Chief discusses lack of leads

Castleton Police Chief Peter Mantello meets with The Spartan.

After nearly a month since the murder of former Castleton University Dean Honoree Fleming, Castleton Police are still seeking answers. 

“There wasn’t a whole lot of physical evidence found on the trail,” explained Castleton Chief of Police, Peter Mantello, in a sit-down interview with The Spartan last week. 

After hundreds of tips in the first week, and over a hundred received since the witness sketch, Mantello said they still aren’t any closer to determining a suspect. 

However, when asked if he thinks students should be worried for safety, he replied, “I don’t. But I would never say 100 percent.” 

He advises people to use what is known as “yellow code awareness,” which means to “Be alert. But don’t let fear grip you.” 

Fleming was 77 when she was killed on the trail while taking her daily walk. 

Currently, Mantello said police are examining cell-phone usage in the area and evidence from the lab. He said dozens of investigators have been assigned to assess camera footage, work with witnesses who provided information for the sketch, and evaluate tips and reports of suspicious people. 

“The hardest part with a case like this is usually within the first 48 to 72 hours you have evidence linking to a person of interest,” said Mantello. “The longer it goes, the harder it is.” 

The lack of evidence is particularly shocking due to the weather that week. Temperatures were in the high 70s and Mantello said the 4 to 4:30 p.m. timeframe of the murder is usually a very active time on the trail.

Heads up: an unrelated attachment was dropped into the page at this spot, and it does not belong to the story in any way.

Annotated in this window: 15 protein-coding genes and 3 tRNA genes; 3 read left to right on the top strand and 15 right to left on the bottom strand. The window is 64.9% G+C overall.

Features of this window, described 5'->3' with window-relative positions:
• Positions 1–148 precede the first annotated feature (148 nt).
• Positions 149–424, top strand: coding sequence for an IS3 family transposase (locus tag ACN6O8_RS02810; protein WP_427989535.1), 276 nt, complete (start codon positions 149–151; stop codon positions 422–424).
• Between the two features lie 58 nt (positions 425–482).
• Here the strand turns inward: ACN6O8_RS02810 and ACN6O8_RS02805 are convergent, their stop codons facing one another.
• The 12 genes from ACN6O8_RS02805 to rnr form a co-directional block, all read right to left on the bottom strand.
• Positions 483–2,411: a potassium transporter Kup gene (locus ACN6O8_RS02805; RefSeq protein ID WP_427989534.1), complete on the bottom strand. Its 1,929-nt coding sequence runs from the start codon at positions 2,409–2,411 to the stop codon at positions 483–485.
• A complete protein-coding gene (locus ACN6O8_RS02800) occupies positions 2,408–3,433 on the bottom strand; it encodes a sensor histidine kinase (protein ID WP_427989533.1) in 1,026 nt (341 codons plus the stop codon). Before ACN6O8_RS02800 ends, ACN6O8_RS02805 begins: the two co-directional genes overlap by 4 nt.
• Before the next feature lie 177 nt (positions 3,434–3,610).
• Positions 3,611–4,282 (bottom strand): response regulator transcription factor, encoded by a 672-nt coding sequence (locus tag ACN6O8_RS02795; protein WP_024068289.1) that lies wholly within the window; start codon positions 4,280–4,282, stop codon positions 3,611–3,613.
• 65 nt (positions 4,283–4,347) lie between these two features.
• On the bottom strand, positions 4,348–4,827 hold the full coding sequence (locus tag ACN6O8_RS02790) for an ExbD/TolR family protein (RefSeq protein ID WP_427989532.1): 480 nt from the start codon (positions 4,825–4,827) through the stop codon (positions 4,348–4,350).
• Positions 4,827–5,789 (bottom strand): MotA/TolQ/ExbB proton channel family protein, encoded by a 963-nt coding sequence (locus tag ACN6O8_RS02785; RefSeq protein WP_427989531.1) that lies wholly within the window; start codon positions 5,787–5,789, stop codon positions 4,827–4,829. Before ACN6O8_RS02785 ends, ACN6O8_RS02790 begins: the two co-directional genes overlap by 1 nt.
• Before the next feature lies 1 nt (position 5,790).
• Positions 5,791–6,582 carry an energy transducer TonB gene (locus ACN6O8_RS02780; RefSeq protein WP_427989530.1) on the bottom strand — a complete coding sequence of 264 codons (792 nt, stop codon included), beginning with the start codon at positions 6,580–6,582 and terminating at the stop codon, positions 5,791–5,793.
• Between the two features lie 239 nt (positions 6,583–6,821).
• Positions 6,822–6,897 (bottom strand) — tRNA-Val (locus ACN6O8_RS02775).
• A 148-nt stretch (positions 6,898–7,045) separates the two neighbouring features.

State Police sketch of Rail Trail suspect.

“You would’ve thought we’d have more witnesses,” though he said the fact that the college students were on October Break was a big factor. 

Mantello revealed that police recovered no bullet from scene and therefore have nothing to check for ballistics. He said police do, however, have an idea of the caliber of gun, but that hasn’t been announced. The last public information released was the sketch of a person of interest witnessed on the trail shortly after the Oct. 5. 

Mantello said there are several theories developed about the murderer, but he said they really are not sure whether it was a targeted effort or a random act and he said some of the theories he’s hearing from people are outlandish, what he describes as “like reading a novel.” 

“Everybody wants to help. Everybody wants to be a detective,” said Mantello, adding that at times that can actually make the investigation a bit more challenging.

He shared an instance where Rutland City had made an arrest, and word spread that they had arrested the murderer in Fleming’s case. This was, of course, not true. 

“That’s where you got to be careful with social media,” he said. 

 Mantello added that this is one of the hardest cases he’s ever worked on, especially in a community that he’s so familiar with, being a Castleton State College graduate of 1983. 

“Even myself, I went out there last week and I walked part of the trail, looking for something maybe they missed. It’s one of those things that just eat at you,” he said. 

He also said the case may not be solved for months or years, unless they receive a sudden piece of evidence pointing to a suspect, what they refer in the police field as a “smoking gun.” 

Sometimes evidence or witnesses may appear months down the line, like when a person meets someone in another town or state, and hears something that clicks into place. 

Despite the present stagnancy, Mantello is confident the case will get solved, but “it may take longer than people want.” 

He shared his final message to the killer, saying, “It’s a matter of time before you get caught. And you’re going to get caught.” 

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